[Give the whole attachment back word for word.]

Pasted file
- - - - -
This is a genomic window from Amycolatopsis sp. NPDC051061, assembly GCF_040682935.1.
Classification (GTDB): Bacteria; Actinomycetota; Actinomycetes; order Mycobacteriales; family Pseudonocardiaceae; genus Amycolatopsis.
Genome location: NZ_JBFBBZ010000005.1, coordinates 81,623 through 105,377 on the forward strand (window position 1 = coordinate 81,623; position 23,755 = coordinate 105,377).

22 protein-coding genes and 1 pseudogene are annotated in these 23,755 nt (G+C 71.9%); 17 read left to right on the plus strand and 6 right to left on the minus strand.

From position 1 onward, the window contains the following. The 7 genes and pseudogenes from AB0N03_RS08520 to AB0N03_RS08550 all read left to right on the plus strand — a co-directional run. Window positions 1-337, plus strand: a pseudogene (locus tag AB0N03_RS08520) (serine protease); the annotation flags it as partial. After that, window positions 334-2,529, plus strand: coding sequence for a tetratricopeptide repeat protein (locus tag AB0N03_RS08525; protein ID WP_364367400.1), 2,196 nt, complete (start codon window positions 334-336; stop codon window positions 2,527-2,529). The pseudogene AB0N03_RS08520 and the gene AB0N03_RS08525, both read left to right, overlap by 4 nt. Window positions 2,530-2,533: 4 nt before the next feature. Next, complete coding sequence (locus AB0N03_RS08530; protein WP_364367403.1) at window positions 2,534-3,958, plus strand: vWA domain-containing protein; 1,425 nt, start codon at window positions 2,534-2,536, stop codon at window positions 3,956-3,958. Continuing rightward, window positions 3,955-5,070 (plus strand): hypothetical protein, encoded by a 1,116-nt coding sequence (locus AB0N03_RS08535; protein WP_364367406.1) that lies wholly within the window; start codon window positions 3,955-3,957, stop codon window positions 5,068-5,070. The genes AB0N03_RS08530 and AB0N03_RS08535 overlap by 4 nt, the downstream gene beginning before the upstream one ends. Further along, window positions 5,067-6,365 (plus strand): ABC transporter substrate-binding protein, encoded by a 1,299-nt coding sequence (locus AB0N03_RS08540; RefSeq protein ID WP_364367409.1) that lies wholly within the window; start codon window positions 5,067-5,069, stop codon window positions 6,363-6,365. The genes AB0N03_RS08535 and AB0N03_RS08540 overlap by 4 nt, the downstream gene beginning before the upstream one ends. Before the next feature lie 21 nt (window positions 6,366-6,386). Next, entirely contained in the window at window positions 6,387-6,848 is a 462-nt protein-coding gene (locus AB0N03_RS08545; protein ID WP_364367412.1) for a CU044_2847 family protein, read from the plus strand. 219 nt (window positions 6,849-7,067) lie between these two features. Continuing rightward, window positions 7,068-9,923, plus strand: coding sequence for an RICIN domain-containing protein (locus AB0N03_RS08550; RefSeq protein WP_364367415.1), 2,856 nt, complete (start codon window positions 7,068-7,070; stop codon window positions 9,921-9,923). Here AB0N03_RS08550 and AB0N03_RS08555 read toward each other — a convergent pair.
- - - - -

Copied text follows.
This is a genomic window from Amycolatopsis sp. NPDC051061, assembly GCF_040682935.1.
Classification (GTDB): Bacteria; Actinomycetota; Actinomycetes; order Mycobacteriales; family Pseudonocardiaceae; genus Amycolatopsis.
Genome location: NZ_JBFBBZ010000005.1, coordinates 81,623 through 105,377 on the forward strand (window position 1 = coordinate 81,623; position 23,755 = coordinate 105,377).

22 protein-coding genes and 1 pseudogene are annotated in these 23,755 nt (G+C 71.9%); 17 read left to right on the plus strand and 6 right to left on the minus strand.

From position 1 onward, the window contains the following. The 7 genes and pseudogenes from AB0N03_RS08520 to AB0N03_RS08550 all read left to right on the plus strand — a co-directional run. Window positions 1-337, plus strand: a pseudogene (locus tag AB0N03_RS08520) (serine protease); the annotation flags it as partial. After that, window positions 334-2,529, plus strand: coding sequence for a tetratricopeptide repeat protein (locus tag AB0N03_RS08525; protein ID WP_364367400.1), 2,196 nt, complete (start codon window positions 334-336; stop codon window positions 2,527-2,529). The pseudogene AB0N03_RS08520 and the gene AB0N03_RS08525, both read left to right, overlap by 4 nt. Window positions 2,530-2,533: 4 nt before the next feature. Next, complete coding sequence (locus AB0N03_RS08530; protein WP_364367403.1) at window positions 2,534-3,958, plus strand: vWA domain-containing protein; 1,425 nt, start codon at window positions 2,534-2,536, stop codon at window positions 3,956-3,958. Continuing rightward, window positions 3,955-5,070 (plus strand): hypothetical protein, encoded by a 1,116-nt coding sequence (locus AB0N03_RS08535; protein WP_364367406.1) that lies wholly within the window; start codon window positions 3,955-3,957, stop codon window positions 5,068-5,070. The genes AB0N03_RS08530 and AB0N03_RS08535 overlap by 4 nt, the downstream gene beginning before the upstream one ends. Further along, window positions 5,067-6,365 (plus strand): ABC transporter substrate-binding protein, encoded by a 1,299-nt coding sequence (locus AB0N03_RS08540; RefSeq protein ID WP_364367409.1) that lies wholly within the window; start codon window positions 5,067-5,069, stop codon window positions 6,363-6,365. The genes AB0N03_RS08535 and AB0N03_RS08540 overlap by 4 nt, the downstream gene beginning before the upstream one ends. Before the next feature lie 21 nt (window positions 6,366-6,386). Next, entirely contained in the window at window positions 6,387-6,848 is a 462-nt protein-coding gene (locus AB0N03_RS08545; protein ID WP_364367412.1) for a CU044_2847 family protein, read from the plus strand. 219 nt (window positions 6,849-7,067) lie between these two features. Continuing rightward, window positions 7,068-9,923, plus strand: coding sequence for an RICIN domain-containing protein (locus AB0N03_RS08550; RefSeq protein WP_364367415.1), 2,856 nt, complete (start codon window positions 7,068-7,070; stop codon window positions 9,921-9,923). Here AB0N03_RS08550 and AB0N03_RS08555 read toward each other — a convergent pair.